The Future of Drives & Automation in the Water Industry

The use of automated systems in order to make pumps and processes work more efficiently is helping keep pace with modern demands. What does the future hold for one of the most pivotal products in the automation mix, the inverter drive?

Content Dam Wwi Volume 31 Issue 4 Mitsubishi3
The use of automated systems in order to make pumps and processes work more efficiently is helping keep pace with modern demands. What does the future hold for one of the most pivotal products in the automation mix, the inverter drive?

By Oliver Endres

New technologies are being used to meet the challenges of clean and wastewater processing and movement in many, many installations both large and small around the world.

Examples in the EU include projects as diverse as one of the most ambitious wastewater treatment projects in Europe, designed to process several towns’ wastewater and improve water quality along the Sussex coast in the UK. Southern Water’s largest ever capital project, this £300 million environmental improvement scheme includes a new wastewater treatment works (WWTW) and sludge recycling centre, two pumping stations, 11 km of sewer tunnel and a 2.5 km long sea outfall. The newly completed works can treat 95,000 cubic metres of wastewater each day.

Another significant example is the Lake Constance Water Supply Association project to provide a reliable supply of drinking water to four million inhabitants in 320 towns and municipalities by taking water from Lake Constance. The drinking water is produced at Sipplinger Berg and then transported via a pipeline network 1,700 kilometres long to the 181 members of the association. The updating of the system enabled the distribution of 125 million cubic metres of drinking water per annum as well as the demand-led storage of nearly 500,000 cubic metres.


Not surprisingly, inverters or variable speed drives are seen as a key technology for helping the industry address these issues. Originally developed to bring more control to industrial processes, inverters can also reduce electric motors’ energy consumption significantly. Both of these characteristics are very attractive to the water industry.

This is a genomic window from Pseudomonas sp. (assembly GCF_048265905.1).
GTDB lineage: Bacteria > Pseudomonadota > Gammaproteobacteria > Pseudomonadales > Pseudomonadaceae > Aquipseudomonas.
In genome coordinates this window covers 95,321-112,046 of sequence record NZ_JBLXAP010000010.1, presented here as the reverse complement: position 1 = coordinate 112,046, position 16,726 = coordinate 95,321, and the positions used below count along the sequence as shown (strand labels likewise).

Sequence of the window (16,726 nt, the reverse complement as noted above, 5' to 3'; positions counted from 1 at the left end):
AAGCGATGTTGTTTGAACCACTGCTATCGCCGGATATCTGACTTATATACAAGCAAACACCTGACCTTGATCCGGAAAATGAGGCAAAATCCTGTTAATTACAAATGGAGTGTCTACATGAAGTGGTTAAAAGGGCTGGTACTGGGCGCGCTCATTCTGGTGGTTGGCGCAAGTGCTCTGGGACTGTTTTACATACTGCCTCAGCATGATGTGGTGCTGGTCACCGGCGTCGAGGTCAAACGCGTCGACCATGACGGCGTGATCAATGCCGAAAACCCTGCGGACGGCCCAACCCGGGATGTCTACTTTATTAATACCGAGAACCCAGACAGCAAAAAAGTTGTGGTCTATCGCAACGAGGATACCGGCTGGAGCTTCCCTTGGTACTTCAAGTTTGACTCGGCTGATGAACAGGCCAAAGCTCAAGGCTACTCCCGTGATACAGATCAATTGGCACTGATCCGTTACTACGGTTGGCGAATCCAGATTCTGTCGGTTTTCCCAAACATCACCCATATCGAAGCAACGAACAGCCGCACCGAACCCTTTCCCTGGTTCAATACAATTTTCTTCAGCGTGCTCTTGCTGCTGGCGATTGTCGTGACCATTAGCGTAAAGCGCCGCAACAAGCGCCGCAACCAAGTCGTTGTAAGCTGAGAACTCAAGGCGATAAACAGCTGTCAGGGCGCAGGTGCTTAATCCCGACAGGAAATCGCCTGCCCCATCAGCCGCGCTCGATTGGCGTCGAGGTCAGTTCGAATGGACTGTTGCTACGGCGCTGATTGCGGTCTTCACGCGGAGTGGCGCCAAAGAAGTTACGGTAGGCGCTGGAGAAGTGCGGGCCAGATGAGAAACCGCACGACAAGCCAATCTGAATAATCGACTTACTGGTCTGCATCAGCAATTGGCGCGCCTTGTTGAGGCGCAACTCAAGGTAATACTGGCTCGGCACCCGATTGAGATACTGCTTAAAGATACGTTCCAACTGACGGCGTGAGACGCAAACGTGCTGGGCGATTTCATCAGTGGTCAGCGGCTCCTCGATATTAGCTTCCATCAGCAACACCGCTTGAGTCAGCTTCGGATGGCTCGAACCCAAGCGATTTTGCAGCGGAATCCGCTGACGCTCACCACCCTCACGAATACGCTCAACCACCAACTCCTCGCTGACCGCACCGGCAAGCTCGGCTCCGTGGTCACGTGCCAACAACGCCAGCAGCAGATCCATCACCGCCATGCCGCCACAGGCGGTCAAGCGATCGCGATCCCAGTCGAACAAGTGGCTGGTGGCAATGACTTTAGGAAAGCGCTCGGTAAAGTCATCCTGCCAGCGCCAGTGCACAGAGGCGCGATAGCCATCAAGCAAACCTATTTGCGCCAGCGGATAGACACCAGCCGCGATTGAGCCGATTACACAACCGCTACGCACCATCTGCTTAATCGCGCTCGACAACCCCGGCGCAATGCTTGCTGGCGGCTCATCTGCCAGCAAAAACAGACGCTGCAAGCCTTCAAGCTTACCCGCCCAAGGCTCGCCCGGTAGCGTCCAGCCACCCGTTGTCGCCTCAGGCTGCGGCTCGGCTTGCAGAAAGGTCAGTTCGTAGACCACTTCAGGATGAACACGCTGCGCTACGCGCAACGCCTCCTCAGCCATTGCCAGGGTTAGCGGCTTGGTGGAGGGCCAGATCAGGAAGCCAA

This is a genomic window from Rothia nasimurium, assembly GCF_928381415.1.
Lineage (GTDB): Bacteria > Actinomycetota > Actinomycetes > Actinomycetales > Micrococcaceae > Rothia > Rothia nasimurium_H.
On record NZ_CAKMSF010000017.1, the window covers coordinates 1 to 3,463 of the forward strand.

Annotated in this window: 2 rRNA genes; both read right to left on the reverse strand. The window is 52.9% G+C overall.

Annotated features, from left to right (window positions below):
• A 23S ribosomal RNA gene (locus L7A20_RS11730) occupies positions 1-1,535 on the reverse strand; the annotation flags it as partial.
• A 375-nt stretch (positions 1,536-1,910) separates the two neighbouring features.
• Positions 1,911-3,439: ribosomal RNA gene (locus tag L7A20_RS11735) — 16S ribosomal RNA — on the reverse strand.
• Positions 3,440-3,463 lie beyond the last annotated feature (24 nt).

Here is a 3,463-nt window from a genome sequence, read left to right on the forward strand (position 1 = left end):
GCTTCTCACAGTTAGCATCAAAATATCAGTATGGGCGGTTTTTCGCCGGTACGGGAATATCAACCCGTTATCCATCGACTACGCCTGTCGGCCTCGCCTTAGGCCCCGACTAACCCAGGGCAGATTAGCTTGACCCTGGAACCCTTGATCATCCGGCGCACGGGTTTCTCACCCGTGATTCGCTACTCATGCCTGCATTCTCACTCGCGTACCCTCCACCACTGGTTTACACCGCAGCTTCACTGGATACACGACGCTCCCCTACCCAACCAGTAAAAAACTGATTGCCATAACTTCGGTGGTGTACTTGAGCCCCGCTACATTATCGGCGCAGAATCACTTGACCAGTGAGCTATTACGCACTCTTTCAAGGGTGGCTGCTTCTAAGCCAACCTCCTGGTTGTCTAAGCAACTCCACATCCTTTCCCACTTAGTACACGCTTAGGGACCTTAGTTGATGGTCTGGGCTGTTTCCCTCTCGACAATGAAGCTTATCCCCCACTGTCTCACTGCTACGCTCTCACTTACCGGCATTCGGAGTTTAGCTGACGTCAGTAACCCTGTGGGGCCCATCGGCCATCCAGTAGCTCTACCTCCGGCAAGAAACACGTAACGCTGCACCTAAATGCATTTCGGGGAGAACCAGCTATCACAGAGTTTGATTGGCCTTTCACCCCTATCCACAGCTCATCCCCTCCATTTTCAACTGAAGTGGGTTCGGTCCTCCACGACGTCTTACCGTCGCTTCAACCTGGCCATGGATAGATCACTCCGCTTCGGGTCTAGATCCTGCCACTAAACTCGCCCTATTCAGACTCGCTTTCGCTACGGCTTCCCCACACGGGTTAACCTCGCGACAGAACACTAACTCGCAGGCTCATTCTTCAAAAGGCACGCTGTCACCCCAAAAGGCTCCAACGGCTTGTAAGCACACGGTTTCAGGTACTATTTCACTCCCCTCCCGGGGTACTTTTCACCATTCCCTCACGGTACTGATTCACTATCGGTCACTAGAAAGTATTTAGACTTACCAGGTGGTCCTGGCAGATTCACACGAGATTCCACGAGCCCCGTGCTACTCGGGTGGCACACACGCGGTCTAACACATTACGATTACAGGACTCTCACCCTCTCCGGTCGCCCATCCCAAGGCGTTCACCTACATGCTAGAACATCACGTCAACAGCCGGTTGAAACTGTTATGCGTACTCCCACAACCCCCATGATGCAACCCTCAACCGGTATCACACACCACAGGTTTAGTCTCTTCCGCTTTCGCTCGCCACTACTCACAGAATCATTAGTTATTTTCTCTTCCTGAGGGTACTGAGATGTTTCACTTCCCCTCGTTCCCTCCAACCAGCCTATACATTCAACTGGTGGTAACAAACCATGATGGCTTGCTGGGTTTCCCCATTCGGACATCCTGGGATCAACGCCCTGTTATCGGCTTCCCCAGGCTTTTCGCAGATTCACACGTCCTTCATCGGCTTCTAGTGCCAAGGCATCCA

One of the most important attributes water engineers look for when specifying equipment is long design life, and inverters are not exempt from this. Therefore a robust design and reliable components are essential. Additionally, water engineers will need their inverters to be adaptable, because they may want to redeploy them to a different duty in five, ten or even fifteen years’ time.

Inverter controlled pumps can be used to match supply to demand throughout the distribution network, providing more water at peak times and trimming it back, say at night, when demand drops off. Reducing the pressure in the distribution network like this has a considerable effect on losses due to leakage. Similarly, processes like aeration, chemical infeed and sewage treatment can be more precisely controlled through the use of inverters on various pumps and motors.

For many years the water industry used valves to reduce flow at times of low demand. But this meant that the pump motors continued to work at full speed, which used a lot of energy. It is also notable that motors were often oversized for their basic duty so that they had a bit of extra power in reserve, but this did mean that they constantly drew more energy. The modern alternative is to add inverter control to the motors, which allows pump speeds to be reduced at times of low demand to save energy.

An important advantage of inverters is that when they are running equipment at less than full speed, there is a consequent reduction in wear and tear in addition to saving energy. This can lead to reduced service and maintenance requirements, which in the case of remote and hard to access pumping stations can represent a significant cost saving in logistics alone.

Furthermore, the ideal water industry inverter should be able to run automatic self-diagnostic checks and transmit the results wirelessly back to the technical department, so that engineers do not have to travel to site for routine work.

Water hammer

The electronic intelligence of an inverter can also be put to use for issues that are specific to the water industry, such as controlling water hammer and unblocking systems or ‘deragging’.

The water industry likes its inverters to be able to soft start pumps and other equipment and to be able to recognise the repeated pressure fluctuations of water hammer and to smooth them out. This not only reduces maintenance and repair demands but can also extend motor life by reducing stresses in the electrical system.